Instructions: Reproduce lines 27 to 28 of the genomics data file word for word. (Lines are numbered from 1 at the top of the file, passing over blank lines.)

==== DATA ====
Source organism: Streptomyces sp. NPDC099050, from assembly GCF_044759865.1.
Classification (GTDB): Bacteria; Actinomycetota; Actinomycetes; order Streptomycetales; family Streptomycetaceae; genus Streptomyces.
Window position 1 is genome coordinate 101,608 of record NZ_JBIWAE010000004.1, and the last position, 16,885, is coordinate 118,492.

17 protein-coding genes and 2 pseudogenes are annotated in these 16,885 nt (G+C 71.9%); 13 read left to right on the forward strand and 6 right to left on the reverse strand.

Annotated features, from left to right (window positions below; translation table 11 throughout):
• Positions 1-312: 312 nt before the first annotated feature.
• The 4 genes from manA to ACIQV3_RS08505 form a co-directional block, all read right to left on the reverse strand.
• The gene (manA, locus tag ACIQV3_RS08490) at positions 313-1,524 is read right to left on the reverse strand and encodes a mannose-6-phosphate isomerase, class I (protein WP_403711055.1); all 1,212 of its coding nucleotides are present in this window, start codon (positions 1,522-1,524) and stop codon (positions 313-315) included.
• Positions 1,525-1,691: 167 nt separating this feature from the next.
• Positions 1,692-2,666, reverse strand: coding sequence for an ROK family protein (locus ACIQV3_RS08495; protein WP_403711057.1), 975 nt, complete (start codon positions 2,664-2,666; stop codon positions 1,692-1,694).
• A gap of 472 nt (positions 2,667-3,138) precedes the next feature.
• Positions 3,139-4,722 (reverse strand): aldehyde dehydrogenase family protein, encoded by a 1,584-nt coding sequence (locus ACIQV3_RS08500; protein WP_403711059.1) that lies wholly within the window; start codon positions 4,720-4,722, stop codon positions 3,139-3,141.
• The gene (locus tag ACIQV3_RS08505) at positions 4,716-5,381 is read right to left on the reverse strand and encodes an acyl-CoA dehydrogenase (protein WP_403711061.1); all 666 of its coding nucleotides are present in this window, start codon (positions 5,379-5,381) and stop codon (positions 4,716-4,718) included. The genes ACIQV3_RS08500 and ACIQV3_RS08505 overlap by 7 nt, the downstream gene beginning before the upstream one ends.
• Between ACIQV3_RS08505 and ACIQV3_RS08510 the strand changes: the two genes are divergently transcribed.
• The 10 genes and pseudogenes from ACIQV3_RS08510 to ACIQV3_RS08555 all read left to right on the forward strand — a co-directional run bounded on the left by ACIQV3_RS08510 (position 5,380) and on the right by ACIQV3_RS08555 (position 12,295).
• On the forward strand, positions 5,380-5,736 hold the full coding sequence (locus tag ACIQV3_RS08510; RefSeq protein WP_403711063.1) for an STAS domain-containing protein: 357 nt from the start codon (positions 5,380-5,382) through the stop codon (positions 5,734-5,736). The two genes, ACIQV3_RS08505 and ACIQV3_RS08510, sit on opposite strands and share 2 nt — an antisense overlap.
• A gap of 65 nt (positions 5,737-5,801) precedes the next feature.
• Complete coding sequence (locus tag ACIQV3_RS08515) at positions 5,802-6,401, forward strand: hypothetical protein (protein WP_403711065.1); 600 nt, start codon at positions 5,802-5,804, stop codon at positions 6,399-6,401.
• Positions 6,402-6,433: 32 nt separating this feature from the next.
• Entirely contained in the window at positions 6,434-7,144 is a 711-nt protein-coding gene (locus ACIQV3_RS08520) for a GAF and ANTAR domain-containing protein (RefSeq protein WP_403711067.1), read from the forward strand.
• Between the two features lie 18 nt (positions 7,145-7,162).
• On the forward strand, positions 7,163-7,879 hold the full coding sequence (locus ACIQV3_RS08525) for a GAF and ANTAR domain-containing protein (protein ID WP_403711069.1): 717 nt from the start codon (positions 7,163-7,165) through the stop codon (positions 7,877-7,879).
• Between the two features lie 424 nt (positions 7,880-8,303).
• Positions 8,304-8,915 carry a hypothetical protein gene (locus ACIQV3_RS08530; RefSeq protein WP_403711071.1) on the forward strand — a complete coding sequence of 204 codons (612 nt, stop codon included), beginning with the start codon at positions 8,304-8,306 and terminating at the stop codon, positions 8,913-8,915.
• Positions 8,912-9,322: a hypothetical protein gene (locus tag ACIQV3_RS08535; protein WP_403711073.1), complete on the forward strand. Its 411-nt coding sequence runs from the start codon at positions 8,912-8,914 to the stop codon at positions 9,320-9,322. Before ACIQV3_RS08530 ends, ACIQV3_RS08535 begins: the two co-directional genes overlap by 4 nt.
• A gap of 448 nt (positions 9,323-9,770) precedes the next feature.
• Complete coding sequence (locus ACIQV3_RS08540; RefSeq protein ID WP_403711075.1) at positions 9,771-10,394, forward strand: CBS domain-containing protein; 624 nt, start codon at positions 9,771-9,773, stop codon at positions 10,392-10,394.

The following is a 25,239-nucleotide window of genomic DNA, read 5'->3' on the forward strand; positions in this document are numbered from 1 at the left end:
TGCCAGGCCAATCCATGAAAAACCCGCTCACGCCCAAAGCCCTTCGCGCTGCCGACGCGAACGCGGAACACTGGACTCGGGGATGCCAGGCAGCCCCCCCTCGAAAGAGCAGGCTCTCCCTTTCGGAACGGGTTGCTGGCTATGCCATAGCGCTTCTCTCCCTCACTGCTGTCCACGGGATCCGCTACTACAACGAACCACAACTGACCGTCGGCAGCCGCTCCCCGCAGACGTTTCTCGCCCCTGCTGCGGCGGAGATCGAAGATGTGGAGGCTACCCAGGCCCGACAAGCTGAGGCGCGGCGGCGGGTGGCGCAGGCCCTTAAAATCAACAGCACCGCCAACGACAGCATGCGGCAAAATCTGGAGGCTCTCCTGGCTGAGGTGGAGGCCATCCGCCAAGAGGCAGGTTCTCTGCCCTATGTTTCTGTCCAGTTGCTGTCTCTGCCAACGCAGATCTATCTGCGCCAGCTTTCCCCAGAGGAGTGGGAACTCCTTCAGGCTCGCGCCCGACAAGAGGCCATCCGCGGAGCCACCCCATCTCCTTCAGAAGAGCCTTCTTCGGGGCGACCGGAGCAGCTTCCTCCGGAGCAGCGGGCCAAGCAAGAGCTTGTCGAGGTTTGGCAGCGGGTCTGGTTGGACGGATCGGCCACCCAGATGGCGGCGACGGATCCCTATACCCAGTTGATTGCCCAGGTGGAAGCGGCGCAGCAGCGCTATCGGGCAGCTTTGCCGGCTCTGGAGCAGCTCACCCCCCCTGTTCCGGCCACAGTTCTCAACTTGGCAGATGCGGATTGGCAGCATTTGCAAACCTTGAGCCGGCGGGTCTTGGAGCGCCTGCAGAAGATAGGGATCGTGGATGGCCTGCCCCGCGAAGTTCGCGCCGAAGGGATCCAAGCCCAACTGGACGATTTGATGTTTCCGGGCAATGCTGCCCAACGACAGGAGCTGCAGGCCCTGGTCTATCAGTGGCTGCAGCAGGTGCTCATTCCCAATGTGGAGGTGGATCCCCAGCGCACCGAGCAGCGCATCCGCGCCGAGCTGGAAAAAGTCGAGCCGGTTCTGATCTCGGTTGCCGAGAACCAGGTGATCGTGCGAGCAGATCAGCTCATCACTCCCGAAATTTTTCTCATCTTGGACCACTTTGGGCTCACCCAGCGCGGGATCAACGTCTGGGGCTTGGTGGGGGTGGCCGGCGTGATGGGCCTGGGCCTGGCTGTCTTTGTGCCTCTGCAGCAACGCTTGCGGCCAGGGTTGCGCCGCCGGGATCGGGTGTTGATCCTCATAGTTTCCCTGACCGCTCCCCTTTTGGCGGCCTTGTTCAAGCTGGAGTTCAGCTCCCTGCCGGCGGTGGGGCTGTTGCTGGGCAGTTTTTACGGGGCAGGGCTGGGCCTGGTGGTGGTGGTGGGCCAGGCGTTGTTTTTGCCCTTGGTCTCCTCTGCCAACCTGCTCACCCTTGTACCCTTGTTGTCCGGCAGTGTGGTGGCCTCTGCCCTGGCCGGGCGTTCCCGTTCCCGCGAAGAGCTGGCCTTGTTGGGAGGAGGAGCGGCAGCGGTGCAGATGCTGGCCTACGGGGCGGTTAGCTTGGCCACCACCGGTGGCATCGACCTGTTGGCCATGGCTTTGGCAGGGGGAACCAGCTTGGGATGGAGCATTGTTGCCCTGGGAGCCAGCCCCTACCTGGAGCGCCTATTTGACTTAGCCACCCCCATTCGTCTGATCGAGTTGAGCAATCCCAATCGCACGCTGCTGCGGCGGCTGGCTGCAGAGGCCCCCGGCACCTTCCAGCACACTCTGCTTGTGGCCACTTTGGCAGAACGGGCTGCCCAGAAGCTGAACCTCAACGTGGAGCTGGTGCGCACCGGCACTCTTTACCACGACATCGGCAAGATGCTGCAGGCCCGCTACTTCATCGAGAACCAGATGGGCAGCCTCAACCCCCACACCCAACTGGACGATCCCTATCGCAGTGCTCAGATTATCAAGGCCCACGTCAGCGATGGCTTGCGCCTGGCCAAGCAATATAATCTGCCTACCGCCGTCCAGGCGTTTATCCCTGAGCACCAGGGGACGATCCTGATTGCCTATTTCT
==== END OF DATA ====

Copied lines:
• Complete coding sequence (locus ACIQV3_RS08540; RefSeq protein ID WP_403711075.1) at positions 9,771-10,394, forward strand: CBS domain-containing protein; 624 nt, start codon at positions 9,771-9,773, stop codon at positions 10,392-10,394.

The following is a 25,239-nucleotide window of genomic DNA, read 5'->3' on the forward strand; positions in this document are numbered from 1 at the left end: